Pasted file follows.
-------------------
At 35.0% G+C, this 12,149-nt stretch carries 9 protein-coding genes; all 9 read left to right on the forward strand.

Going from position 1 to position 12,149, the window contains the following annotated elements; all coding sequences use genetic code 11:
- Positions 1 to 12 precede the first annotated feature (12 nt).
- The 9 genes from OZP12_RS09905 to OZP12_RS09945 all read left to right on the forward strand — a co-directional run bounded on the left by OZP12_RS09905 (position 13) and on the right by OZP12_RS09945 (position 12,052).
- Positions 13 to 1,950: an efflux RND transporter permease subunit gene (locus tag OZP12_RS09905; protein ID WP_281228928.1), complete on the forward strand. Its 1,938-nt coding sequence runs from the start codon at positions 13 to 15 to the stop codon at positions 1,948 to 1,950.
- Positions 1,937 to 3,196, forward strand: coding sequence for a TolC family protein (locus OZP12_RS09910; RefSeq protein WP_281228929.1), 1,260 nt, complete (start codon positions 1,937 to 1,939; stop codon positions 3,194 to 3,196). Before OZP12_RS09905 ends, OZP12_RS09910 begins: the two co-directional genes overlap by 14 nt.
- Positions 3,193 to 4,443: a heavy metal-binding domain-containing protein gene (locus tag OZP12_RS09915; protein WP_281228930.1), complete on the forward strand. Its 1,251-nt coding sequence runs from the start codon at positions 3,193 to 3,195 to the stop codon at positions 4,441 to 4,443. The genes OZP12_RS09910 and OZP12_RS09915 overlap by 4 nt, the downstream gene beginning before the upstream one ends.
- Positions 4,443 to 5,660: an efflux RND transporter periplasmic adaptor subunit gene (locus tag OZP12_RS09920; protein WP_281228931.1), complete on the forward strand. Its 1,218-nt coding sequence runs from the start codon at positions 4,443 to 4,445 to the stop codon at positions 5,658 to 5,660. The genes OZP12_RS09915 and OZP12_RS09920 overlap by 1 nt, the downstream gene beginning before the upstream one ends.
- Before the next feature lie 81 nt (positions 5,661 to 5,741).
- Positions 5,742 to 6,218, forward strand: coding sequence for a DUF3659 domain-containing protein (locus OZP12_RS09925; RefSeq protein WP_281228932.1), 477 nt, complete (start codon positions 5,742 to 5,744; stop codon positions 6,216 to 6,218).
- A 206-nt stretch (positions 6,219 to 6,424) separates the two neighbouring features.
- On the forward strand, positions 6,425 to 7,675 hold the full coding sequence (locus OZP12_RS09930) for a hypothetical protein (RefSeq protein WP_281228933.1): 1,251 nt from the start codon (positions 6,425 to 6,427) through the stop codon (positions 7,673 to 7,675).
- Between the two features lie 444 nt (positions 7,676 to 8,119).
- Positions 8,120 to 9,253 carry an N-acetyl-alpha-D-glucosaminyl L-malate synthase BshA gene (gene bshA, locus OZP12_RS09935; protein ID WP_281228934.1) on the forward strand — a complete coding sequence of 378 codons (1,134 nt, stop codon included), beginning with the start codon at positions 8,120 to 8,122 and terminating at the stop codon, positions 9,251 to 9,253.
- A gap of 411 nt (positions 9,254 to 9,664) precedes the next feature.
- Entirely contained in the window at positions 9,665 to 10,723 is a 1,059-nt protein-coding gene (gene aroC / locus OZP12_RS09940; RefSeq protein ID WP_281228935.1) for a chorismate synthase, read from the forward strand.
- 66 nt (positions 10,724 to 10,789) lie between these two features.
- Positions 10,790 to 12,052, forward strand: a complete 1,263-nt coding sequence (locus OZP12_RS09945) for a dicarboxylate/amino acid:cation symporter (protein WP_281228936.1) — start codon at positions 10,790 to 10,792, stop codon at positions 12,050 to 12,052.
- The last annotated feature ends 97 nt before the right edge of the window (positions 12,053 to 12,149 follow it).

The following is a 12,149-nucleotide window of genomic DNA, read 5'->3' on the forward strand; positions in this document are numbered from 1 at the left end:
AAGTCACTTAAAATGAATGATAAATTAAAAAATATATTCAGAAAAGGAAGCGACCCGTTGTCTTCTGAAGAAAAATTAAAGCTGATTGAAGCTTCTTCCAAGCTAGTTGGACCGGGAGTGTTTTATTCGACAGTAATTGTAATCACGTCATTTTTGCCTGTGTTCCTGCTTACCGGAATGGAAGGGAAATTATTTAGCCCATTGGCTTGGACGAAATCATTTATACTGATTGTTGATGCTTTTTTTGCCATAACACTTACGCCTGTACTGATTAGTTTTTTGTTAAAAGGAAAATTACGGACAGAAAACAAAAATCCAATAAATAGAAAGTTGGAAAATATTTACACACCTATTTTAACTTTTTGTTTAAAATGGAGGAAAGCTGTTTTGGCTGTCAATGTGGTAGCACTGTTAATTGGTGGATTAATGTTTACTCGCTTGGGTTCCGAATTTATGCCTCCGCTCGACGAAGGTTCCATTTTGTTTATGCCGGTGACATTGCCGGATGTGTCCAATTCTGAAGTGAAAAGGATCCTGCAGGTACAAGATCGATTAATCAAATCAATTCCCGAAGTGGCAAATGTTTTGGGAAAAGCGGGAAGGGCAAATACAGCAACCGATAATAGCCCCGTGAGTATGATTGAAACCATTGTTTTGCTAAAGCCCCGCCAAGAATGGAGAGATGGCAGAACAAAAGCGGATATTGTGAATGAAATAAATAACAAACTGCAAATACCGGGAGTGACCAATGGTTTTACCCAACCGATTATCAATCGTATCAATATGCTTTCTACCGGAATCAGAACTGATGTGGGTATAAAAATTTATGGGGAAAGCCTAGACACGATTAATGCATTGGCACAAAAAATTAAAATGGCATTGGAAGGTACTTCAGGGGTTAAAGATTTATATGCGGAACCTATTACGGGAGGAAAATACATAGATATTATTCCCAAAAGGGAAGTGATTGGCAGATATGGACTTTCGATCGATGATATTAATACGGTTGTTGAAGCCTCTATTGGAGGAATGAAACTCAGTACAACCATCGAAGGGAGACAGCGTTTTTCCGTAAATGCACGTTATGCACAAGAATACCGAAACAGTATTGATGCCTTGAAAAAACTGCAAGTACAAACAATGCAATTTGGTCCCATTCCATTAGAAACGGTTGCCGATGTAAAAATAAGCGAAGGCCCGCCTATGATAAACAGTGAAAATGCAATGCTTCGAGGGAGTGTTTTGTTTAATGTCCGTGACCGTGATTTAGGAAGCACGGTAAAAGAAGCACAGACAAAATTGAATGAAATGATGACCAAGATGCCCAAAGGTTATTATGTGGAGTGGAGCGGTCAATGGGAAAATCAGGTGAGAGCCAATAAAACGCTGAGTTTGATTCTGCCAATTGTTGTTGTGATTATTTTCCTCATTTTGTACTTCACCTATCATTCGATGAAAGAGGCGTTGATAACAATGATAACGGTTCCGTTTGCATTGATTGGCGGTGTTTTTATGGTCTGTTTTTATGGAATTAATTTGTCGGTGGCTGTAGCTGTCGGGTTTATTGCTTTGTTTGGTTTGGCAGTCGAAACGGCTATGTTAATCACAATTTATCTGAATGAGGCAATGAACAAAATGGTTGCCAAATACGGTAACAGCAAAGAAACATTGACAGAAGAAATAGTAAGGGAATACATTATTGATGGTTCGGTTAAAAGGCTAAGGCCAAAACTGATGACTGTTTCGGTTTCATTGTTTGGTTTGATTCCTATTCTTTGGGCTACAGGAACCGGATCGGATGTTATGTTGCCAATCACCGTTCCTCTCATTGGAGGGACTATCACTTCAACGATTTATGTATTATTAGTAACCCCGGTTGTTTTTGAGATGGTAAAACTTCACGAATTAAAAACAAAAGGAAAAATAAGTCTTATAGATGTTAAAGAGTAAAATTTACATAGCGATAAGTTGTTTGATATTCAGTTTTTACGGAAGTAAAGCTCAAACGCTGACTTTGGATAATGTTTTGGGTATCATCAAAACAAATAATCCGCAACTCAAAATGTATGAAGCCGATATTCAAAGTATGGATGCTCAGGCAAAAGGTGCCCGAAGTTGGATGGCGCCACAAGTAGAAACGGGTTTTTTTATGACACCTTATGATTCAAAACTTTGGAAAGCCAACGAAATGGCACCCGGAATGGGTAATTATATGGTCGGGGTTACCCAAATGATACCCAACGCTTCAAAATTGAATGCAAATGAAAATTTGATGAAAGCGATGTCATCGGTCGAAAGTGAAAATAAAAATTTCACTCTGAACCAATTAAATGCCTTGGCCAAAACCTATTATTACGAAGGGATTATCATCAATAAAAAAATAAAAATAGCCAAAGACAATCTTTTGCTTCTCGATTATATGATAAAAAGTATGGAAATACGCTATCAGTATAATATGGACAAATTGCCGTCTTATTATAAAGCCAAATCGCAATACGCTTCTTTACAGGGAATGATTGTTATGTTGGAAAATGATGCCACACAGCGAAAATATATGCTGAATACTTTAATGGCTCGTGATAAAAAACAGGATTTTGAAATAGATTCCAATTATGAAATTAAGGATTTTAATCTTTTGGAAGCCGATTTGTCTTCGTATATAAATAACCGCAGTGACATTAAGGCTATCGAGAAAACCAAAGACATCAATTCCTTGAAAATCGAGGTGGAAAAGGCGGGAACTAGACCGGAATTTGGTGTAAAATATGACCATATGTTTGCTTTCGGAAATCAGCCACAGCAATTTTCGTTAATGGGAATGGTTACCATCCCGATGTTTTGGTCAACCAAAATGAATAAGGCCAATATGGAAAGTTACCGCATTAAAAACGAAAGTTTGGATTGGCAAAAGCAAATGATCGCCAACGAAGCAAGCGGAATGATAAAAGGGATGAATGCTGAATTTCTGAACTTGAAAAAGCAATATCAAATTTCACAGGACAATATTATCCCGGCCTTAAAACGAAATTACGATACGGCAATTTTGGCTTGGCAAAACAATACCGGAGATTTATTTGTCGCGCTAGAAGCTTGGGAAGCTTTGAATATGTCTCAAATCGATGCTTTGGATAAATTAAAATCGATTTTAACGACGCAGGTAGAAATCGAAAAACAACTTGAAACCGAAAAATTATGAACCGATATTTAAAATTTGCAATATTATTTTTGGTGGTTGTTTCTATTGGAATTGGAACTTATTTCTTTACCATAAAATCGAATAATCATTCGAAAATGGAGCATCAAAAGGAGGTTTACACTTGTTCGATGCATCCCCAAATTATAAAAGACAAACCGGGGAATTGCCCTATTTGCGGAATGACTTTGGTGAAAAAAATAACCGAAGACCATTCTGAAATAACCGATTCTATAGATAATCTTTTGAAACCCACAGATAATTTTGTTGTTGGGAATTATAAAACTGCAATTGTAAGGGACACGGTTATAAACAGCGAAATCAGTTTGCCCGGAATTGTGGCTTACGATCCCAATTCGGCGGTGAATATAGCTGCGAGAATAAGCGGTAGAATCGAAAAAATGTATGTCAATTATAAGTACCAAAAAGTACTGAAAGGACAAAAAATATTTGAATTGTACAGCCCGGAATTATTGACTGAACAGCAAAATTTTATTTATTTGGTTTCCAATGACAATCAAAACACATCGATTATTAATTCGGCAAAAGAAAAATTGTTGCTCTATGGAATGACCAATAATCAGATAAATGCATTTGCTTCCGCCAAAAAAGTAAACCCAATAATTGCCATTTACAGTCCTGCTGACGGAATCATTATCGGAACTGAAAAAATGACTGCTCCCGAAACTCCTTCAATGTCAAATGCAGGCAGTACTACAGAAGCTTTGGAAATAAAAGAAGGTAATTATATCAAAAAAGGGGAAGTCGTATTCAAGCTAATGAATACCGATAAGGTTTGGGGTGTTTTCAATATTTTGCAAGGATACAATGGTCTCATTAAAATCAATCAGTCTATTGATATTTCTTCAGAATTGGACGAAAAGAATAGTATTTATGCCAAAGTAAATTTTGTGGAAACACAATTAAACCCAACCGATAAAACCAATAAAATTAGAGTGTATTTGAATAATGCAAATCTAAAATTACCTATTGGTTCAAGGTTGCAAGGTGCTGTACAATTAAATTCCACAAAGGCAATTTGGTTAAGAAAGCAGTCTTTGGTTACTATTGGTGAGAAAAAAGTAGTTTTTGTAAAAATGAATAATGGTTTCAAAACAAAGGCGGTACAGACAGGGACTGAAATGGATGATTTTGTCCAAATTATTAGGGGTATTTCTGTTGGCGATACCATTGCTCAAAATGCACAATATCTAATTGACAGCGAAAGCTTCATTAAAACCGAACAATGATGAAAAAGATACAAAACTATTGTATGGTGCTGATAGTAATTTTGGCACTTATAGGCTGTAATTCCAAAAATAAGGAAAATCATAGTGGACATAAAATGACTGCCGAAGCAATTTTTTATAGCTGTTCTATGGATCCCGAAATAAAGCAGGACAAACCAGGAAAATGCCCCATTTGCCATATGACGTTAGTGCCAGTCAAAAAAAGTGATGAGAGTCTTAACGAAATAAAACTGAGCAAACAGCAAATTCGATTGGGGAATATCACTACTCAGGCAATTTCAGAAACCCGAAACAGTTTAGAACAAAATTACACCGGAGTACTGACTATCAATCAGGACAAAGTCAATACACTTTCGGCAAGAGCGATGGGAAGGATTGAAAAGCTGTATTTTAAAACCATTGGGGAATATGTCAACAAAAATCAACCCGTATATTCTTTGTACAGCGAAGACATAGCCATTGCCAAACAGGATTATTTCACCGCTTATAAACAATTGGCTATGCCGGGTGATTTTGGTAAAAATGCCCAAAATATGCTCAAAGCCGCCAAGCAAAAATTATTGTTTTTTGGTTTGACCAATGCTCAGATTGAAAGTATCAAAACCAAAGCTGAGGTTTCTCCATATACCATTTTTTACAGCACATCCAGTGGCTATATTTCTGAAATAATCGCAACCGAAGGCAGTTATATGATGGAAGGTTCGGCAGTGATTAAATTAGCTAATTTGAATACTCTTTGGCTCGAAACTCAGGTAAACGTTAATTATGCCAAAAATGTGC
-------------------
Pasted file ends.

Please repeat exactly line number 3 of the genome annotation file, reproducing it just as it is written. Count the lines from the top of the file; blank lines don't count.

- Positions 1 to 12 precede the first annotated feature (12 nt).